Monthly Archives: July 2017

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Obaapa Rising: Girls in Gomoa supported through vocational and technical training

In our commitment to support government’s effort towards ending inequality by 2030 under Sustainable Development Goals framework, Rural Heights Foundation has raised funds to provide scholarship for some girls in the Gomoa West district of Ghana. The scholarship is meant to cover tuition for ICT and other technical/vocational training.

Although school enrolment for girls in Ghana has improved over the years, general adults literacy is still skewed against women. Nationally, 46.9% of females (as against 67.3% males) are able to read and write in English. The situation is worse in the rural areas where only 31.4% females (as against 53% males) are literate. This compares unfavorably with their urban counterparts where female literacy is 60.3% as against 80.9% for males (Source: GLSS 6, p. 17). The impact is limited economic opportunities for girls in general but particularly for girls in the rural areas where poverty is rife. The adverse social outcome is unplanned pregnancy, rural-urban migration and a host of other issues.

Our solutions is to provide vocational/technical training for girls in poor rural communities in order to empower them with skillsets that responds to local demand. To support the Obaapa Rising Girls Scholarship scheme, kind visit here or send us email via info@ruralheights.org.


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Social protection amidst fiscal uncertainties: Will the anchor hold?

Category : Advocacy Paper

The clarion call for productive inclusion programs in the social sector, at its core represents a broad-based affirmation of market-driven solutions to Africa’s topmost policy questions; poverty, inequality and exclusion. There are various reasons that makes such a call justified; uncertain fiscal performance, changing international aid landscape and the unintended consequences of creating an entitlement culture, may be few of such reasons . It is important also to recognize that any meaningful progress towards eradicating extreme poverty by 2030 (see SDG#1) will depend largely on focusing public expenditure on social programs that create livelihood opportunities for majority of persons living under $1.25 a day in Ghana’s poorest districts (see Ghana Poverty Map 2015). This is the philosophical underpinnings of Livelihood Empowerment Against Poverty (LEAP) and other social protection programs such as Labor Intensive Public Works (LIPW) and Ghana School Feeding Program (GSFP). That notwithstanding there are sustainability issues to discuss.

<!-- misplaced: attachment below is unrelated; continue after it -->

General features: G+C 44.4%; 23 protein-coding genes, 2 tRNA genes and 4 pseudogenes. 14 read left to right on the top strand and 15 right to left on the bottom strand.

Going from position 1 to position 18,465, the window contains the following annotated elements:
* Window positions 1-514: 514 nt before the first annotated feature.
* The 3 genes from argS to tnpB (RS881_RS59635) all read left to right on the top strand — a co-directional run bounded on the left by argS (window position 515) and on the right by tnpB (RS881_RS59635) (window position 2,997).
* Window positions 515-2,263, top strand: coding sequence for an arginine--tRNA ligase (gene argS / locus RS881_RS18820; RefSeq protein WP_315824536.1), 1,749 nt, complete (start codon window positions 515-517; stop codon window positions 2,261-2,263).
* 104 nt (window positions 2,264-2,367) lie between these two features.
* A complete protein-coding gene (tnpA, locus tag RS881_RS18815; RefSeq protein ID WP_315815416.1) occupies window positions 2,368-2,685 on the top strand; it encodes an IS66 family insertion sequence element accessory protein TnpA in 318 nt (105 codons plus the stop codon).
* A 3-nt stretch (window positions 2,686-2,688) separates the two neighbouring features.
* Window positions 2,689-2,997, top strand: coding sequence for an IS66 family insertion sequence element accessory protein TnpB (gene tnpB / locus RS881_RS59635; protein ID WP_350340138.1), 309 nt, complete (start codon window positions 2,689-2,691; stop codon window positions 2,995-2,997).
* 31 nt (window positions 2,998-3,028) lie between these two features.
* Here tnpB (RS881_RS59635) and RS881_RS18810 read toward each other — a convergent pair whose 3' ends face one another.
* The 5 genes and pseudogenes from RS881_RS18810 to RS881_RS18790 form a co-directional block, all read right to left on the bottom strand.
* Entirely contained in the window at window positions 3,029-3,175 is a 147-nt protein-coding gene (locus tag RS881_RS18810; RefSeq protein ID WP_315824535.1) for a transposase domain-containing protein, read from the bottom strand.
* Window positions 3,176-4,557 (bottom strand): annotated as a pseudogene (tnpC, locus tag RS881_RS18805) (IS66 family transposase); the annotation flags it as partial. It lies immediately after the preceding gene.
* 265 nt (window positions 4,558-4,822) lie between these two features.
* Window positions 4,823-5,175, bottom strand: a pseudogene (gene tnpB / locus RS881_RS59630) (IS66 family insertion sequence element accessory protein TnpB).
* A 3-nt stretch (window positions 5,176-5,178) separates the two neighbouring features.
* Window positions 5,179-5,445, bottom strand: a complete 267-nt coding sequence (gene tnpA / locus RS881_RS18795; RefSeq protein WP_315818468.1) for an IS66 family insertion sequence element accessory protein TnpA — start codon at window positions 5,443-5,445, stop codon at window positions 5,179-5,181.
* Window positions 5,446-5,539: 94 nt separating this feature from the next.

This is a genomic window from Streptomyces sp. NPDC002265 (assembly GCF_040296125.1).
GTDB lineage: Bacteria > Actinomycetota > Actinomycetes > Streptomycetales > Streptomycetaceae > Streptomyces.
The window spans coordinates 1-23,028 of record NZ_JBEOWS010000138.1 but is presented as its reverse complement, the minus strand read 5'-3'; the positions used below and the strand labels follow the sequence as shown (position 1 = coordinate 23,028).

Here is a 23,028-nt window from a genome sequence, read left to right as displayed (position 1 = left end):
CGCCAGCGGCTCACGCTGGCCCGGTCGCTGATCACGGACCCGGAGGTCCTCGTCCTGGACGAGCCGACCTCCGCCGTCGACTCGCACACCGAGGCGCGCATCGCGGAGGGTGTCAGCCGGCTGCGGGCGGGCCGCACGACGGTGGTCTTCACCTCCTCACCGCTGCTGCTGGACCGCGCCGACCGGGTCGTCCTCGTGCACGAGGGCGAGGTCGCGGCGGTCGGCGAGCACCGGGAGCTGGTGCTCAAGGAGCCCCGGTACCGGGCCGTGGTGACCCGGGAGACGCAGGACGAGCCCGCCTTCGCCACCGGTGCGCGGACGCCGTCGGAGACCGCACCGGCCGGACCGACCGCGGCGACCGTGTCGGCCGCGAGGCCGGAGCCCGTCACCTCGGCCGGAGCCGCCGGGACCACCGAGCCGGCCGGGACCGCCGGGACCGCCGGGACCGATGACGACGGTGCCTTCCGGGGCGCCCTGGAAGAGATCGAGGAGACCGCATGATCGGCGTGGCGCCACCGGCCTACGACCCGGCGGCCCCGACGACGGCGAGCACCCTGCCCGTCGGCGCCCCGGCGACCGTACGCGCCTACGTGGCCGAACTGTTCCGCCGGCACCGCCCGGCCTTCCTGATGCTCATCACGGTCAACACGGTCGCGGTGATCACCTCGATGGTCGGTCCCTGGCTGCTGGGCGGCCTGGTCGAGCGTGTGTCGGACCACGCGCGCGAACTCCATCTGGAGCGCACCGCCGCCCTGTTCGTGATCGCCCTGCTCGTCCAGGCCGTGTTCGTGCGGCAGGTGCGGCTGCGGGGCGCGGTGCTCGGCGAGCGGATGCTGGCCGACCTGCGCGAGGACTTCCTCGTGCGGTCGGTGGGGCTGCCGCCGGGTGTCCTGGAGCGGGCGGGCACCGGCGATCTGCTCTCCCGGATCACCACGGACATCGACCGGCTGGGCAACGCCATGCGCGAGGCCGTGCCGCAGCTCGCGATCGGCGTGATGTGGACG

Figure. Program Impact Dashboard -LEAP and LIPW

 

Sustainability Risks

There are essentially three sources of risks that faces LEAP and LIPW at both the policy and project level:

  1. Fiscal Uncertainties (policy and project level).
  2. Efficiency gaps in project delivery.
  3. Enforceability of Service Level Agreement (SLA) between Metropolitan, Municipality and District Assemblies (MMDAs), and local contractors under LIPW.

Fiscal Uncertainties: The change in policy direction by the new administration “from taxation to production” was accompanied by aggressive tax reforms designed to boost consumer spending, without any significant scale back in expenditure on public goods and services. Whether 2017 fiscal outturn will validate this theory, remains to be seen. But by end of first quarter 2017, Ghana’s total revenues/GDP ratio had declined year-on-year (see fig. 3) although revenue registered a 14 per cent growth in nominal terms within same period.

Although growth is expected to rebound by close of year, the markets continue to be cautiously optimistic considering high debt burden (67.5% of GDP as at May 2017) which has limited Government’s fiscal space. The invasion of armyworms on farm lands also poses a risk to growth outlook as the current growth strategy hinges on achieving high productivity in agriculture. The net effect of these downside risks is the adverse impact on government’s fiscal space. Given the intense competition for a bigger portion of the revenue pie, it may be reasonable to expect some short-term adjustments that could disrupt planned spending on social intervention programs.

This is why…

We argue that despite the immense contribution of social protection to reducing extreme poverty, there are important questions on how to transform social protection programming into a productive inclusion enterprise to make it sustainable and responsive to Ghana’s fiscal realities.

[1] Handa, S., Park, M.J., Darko, R.O., Osei-Akoto, I., Davis, B. & Diadone, S., 2013. Livelihood Empowerment against Poverty Impact Evaluation. Carolina Population Center, University of North Carolina. Available here. [Accessed July 22, 2018]


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